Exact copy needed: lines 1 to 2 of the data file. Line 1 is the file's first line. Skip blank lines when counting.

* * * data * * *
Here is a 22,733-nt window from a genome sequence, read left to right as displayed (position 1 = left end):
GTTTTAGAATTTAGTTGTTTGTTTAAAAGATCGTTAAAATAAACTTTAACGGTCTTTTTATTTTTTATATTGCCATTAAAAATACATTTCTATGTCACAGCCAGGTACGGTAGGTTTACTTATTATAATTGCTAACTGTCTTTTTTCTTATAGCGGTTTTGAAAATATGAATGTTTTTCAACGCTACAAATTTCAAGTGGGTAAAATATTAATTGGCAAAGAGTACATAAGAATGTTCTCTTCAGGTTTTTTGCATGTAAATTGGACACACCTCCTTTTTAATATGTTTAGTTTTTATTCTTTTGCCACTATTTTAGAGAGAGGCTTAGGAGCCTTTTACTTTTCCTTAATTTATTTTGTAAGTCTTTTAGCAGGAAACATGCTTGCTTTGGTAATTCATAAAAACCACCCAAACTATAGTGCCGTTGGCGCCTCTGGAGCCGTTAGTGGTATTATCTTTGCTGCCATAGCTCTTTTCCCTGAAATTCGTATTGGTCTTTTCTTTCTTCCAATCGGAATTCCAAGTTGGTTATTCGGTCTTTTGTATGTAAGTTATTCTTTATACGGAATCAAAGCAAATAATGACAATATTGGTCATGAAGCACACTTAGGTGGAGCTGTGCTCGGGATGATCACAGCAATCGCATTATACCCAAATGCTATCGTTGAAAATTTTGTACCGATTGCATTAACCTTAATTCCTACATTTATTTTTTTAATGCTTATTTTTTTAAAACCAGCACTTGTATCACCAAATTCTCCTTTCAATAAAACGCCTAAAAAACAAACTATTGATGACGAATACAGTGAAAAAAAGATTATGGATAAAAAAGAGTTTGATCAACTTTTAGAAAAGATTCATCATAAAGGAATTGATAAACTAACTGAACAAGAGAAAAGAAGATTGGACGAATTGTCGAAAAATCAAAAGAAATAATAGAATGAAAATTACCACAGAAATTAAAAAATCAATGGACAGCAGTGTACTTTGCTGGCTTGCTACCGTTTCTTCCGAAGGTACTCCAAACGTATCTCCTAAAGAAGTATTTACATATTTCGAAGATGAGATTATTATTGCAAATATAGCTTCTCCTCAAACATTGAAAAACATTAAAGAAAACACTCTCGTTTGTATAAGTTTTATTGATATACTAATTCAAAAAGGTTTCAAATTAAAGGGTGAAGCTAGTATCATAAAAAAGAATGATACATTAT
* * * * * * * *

Here is a 22,733-nt window from a genome sequence, read left to right as displayed (position 1 = left end):
GTTTTAGAATTTAGTTGTTTGTTTAAAAGATCGTTAAAATAAACTTTAACGGTCTTTTTATTTTTTATATTGCCATTAAAAATACATTTCTATGTCACAGCCAGGTACGGTAGGTTTACTTATTATAATTGCTAACTGTCTTTTTTCTTATAGCGGTTTTGAAAATATGAATGTTTTTCAACGCTACAAATTTCAAGTGGGTAAAATATTAATTGGCAAAGAGTACATAAGAATGTTCTCTTCAGGTTTTTTGCATGTAAATTGGACACACCTCCTTTTTAATATGTTTAGTTTTTATTCTTTTGCCACTATTTTAGAGAGAGGCTTAGGAGCCTTTTACTTTTCCTTAATTTATTTTGTAAGTCTTTTAGCAGGAAACATGCTTGCTTTGGTAATTCATAAAAACCACCCAAACTATAGTGCCGTTGGCGCCTCTGGAGCCGTTAGTGGTATTATCTTTGCTGCCATAGCTCTTTTCCCTGAAATTCGTATTGGTCTTTTCTTTCTTCCAATCGGAATTCCAAGTTGGTTATTCGGTCTTTTGTATGTAAGTTATTCTTTATACGGAATCAAAGCAAATAATGACAATATTGGTCATGAAGCACACTTAGGTGGAGCTGTGCTCGGGATGATCACAGCAATCGCATTATACCCAAATGCTATCGTTGAAAATTTTGTACCGATTGCATTAACCTTAATTCCTACATTTATTTTTTTAATGCTTATTTTTTTAAAACCAGCACTTGTATCACCAAATTCTCCTTTCAATAAAACGCCTAAAAAACAAACTATTGATGACGAATACAGTGAAAAAAAGATTATGGATAAAAAAGAGTTTGATCAACTTTTAGAAAAGATTCATCATAAAGGAATTGATAAACTAACTGAACAAGAGAAAAGAAGATTGGACGAATTGTCGAAAAATCAAAAGAAATAATAGAATGAAAATTACCACAGAAATTAAAAAATCAATGGACAGCAGTGTACTTTGCTGGCTTGCTACCGTTTCTTCCGAAGGTACTCCAAACGTATCTCCTAAAGAAGTATTTACATATTTCGAAGATGAGATTATTATTGCAAATATAGCTTCTCCTCAAACATTGAAAAACATTAAAGAAAACACTCTCGTTTGTATAAGTTTTATTGATATACTAATTCAAAAAGGTTTCAAATTAAAGGGTGAAGCTAGTATCATAAAAAAGAATGATACATTAT